“GO, GONZAGA, G-O-N-Z-A-G-A!”
In recent memory, the basketball arena at Gonzaga University has been filled with that chant every season. Students and alumni alike gather together to celebrate their team, especially in March. People are excited—as they should be! Gonzaga is a Jesuit University in Spokane, Washington that is very well known for its basketball team. Every time they’ve made it to March Madness, there are always some commentators who ask, “Is it pronounced Gone-ZAY-ga, Gone-ZAH-ga, or gone-ZAG-uh” (it’s the latter, by the way). While Gonzaga is a great university and a great team, something that is often overlooked about the university is the great man for whom it is named. A man who, assuredly, would find it madness how many people are chanting his name every March.
St. Aloysius Gonzaga, or “Luigi,” was born in Spain to an aristocratic family. As the first-born son, Luigi was raised to eventually inherit the entirety of his father’s fortune. Everything provided for him already, he was not required to work for a living. Instead, he was sent to the royal court at age ten to prepare for a life in the aristocracy. Yet, while serving the court, he saw the ways of nobility—filled with backstabbing, sex, and so many more things—and they seemed to him disgusting and vile. Exposed to and repulsed by these things, he vowed to God to never sin again.
Little Luigi began to read in the family chapel at court about the lives of the saints. At the age of 11, he read a book about the Jesuits, who brought the Gospel to India. Luigi felt invigorated. He too wanted to bring the Good News to India or Africa with the Jesuits. Even with the aristocracy all attempting to convince him to stay, and his father threatening violence, Luigi left home at 17 to go to Rome and join the Society of Jesus. Six years later, he was dead. Luigi had been sent on mission—but not to India, or Africa, or even anywhere outside of Italy. He died after being sent to help the people, plague-ridden and dying, on the streets of Rome.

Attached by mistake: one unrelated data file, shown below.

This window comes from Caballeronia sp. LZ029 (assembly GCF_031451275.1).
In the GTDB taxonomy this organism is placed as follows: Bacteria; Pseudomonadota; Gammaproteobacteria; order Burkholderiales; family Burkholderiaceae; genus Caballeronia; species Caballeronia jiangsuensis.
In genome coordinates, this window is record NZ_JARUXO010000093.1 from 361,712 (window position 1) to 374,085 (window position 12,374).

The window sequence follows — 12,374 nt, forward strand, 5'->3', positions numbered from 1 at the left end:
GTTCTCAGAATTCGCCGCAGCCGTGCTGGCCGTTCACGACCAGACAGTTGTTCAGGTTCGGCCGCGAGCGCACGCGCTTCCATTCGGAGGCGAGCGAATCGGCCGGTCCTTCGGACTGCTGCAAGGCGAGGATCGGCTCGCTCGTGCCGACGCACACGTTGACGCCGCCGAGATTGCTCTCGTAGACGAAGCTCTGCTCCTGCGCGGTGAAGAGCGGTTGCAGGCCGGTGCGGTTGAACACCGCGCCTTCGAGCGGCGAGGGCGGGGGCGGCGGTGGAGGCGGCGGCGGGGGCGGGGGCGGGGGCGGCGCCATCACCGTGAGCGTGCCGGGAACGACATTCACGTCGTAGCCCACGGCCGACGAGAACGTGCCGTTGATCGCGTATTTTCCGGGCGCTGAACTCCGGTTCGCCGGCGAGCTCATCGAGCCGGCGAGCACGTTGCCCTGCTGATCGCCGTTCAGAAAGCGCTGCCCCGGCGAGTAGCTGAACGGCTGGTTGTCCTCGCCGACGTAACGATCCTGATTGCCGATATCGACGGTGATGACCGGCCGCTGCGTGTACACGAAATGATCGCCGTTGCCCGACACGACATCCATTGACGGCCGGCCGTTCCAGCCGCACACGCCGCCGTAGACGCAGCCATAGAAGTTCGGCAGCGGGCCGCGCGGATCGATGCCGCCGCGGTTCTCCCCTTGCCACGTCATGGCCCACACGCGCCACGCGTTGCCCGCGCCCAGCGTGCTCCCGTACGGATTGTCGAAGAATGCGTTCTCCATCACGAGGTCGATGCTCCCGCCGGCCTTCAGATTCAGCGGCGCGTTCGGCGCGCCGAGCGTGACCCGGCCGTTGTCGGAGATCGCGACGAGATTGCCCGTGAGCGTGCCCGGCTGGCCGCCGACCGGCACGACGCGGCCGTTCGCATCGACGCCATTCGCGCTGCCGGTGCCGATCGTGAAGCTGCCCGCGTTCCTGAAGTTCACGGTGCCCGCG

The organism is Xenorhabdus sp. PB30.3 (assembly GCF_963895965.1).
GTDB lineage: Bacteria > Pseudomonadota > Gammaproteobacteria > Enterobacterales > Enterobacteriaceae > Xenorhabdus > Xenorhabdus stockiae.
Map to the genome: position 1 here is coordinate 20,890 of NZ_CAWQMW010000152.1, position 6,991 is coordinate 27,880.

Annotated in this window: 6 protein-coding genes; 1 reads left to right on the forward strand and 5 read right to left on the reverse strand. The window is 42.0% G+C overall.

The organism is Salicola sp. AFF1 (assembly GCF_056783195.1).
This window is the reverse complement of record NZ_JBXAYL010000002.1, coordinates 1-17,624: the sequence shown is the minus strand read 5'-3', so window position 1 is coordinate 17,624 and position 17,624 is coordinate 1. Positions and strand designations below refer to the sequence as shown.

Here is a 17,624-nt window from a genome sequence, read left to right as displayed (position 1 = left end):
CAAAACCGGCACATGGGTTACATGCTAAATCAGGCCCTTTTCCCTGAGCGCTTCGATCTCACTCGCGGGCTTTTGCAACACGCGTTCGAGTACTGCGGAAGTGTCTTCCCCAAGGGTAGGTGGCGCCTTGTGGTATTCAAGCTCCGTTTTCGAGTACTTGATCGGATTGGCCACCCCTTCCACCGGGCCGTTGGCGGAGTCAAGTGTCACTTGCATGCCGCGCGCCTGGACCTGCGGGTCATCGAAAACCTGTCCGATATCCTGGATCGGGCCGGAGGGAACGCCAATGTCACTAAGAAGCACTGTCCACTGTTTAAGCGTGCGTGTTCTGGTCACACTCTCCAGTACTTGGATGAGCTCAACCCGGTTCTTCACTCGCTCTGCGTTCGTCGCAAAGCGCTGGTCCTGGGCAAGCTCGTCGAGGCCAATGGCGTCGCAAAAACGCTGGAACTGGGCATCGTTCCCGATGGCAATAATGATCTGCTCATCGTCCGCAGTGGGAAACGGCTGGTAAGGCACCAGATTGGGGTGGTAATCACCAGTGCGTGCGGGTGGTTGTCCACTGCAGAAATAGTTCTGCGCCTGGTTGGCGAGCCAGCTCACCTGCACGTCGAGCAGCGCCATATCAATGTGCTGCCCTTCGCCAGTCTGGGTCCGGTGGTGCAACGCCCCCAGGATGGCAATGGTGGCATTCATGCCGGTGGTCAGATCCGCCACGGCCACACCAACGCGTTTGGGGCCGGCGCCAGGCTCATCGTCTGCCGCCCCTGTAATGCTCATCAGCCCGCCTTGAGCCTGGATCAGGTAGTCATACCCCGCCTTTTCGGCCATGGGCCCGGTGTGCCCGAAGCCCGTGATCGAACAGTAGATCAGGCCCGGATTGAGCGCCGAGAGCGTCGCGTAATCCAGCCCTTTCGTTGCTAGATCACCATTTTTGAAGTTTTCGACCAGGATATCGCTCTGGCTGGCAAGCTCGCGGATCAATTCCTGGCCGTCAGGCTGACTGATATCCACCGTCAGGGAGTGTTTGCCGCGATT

While he was never ordained a priest, the epic journey of preaching the Gospel that Aloysius Gonzaga had dreamed about as a child did happen for him on the streets of his adopted home. Although young Luigi dreamed of serving the Lord in faraway, impoverish nations, the Lord showed him that even the people right outside of our windows need the Gospel. When we strive to live the Gospel, we must ask ourselves: have I shown the love of Christ to those around me? To my housemates and family members, to my neighbors a couple doors down? To those in my community? Not all missionary disciples are called to board a plane and serve abroad. Where ever our vocation takes us, we are called to be missionaries of Christ throughout our daily lives.
Aloysius Gonzaga was beatified fourteen years after his death for his heroic virtue, which he demonstrated through his chosen life of simplicity and trust in the Lord. Maybe it is appropriate that we chant his name every year—and maybe we can all imitate the Gonzaga who gave up his servants to be one himself.